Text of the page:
A Safari browser crash bug is impacting Apple users all around the world this morning. It comes just one day after some pranksters started circulating a hoax URL that caused Safari to crash and significantly heated up Apple devices by apparently overloading the system memory and forcing a reboot. This time around though the problem is much more serious as it has the potential to impact every Safari user.
Safari browser crash relating to search suggestions
The Guardian reports that an iOS developer said the issue is related to the search suggestions feature. Whenever users put a search term in the browser’s address bar, that text goes to servers which then offer autocomplete options according to the search terms, including popular sites or search queries and additional information.
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The media outlet suggests that the Safari browser crash problem is actually originating in those servers. However, Apple isn’t currently owning up to any problems on its System Status Page. The iPhone maker is promising to explain what’s happening although hasn’t released any official comment about the issue. Because it has just appeared now, it seems to be unrelated to iOS 9.2.1, which Apple pushed out earlier this month.
If the Safari browser crash problem was related to the update, it probably would have appeared earlier. Also all operating systems appear to be having the same problem. Users are spreading the word over social media, including on Reddit, Apple’s forums and Twitter.
How to fix the Safari browser crash bug—three options
All you need to do to fix the bug is disable the search suggestions feature. Another way to fix it is to switch to private mode in Safari until Apple can get the problem fixed. In order to utilize this option, users simple open a new tab in Safari. You’ll know you’re in private browsing mode because the browser’s background will be black. A third way to get around the Safari browser crash bug is to just use another browser, like Google’s Chrome, which you will have to download from the App Store if you haven’t already done so.
Not all iOS and Mac users are affected, but according to The Verge, this might be because some have their device set to cache their search suggestions locally. Another possibility is that their devices can still connect with Apple’s servers through their DNS cache. Also the problem appears to be affecting Safari version 10.11.3.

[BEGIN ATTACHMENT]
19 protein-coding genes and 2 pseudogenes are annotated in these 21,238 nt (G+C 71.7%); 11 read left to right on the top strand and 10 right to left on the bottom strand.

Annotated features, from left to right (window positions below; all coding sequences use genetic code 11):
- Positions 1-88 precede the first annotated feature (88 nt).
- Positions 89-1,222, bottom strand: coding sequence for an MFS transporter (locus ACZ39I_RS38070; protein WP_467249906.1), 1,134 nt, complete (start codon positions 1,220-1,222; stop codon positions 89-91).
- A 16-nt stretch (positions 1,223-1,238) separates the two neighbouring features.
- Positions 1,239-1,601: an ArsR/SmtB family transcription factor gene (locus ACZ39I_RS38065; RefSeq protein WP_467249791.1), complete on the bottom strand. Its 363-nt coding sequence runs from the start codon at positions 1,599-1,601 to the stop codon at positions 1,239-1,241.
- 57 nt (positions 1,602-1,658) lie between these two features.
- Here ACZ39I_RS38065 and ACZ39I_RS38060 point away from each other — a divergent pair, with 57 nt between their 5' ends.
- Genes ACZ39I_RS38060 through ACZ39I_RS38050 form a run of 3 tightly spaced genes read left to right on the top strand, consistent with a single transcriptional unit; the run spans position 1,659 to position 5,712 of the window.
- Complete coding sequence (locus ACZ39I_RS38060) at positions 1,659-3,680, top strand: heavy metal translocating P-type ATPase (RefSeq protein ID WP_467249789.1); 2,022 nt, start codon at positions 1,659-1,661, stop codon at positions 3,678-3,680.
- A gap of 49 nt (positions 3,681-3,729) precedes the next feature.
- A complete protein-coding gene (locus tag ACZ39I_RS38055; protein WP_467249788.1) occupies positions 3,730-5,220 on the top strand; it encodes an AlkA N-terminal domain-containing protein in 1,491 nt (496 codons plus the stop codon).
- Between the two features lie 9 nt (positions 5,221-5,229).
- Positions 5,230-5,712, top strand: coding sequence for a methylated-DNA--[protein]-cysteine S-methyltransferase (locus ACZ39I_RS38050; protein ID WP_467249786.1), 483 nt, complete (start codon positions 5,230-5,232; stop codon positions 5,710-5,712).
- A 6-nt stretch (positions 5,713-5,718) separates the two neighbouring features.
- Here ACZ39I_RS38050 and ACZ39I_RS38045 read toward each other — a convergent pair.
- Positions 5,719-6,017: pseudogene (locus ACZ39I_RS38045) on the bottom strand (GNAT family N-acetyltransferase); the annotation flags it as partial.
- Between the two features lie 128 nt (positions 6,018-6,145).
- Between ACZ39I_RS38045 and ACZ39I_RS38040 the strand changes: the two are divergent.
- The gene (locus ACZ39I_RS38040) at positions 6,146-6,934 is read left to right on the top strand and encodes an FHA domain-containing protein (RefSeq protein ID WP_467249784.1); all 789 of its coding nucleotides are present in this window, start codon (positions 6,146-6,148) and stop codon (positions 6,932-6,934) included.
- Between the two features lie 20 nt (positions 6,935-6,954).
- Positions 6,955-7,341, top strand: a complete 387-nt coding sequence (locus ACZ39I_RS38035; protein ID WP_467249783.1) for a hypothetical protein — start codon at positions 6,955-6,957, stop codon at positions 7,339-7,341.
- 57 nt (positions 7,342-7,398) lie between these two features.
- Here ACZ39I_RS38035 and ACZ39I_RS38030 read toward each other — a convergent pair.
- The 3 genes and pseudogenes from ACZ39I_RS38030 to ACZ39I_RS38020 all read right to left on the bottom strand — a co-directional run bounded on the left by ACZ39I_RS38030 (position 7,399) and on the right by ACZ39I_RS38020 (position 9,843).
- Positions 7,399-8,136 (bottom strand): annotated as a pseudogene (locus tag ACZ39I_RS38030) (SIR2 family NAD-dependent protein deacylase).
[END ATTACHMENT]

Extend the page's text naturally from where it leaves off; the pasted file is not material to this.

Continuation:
Apple hit by technical issues
Today’s problem with Safari comes within days of another issue that caused the browser to crash, but this time the issue has nothing to do with clicking on a URL, which caused a bunch of text to be auto-generated and overwhelm Safari, causing it to crash and the device to reboot. The problem we reported yesterday was harmless but annoying and easily solved with a reboot of the device. Today’s issue is also harmless and annoying but easily solved using the fixes listed above, but it’s interesting that two problems with Safari have popped up in the same week.
Apple has faced many more serious issues than either of the two problems that popped up this week. At least the Safari problems do not appear to have caused security issues or vulnerabilities. A few months ago, Macs were hit by a security glitch caused by an expired security certificate that Apple was using to verify apps. Users had to reinstall some of their software after Apple tried to move from the older standard to the newer and more secure one. Some of the apps didn’t support the newer standard, which resulted in users having to reinstall some software.
Typically any time Apple rolls out a new version of its operating systems, there are some bugs that need to be fixed, but this time around, no major OS updates have happened within the last few days. Still, it probably means that the company changed something as bugs don’t just happen for no reason.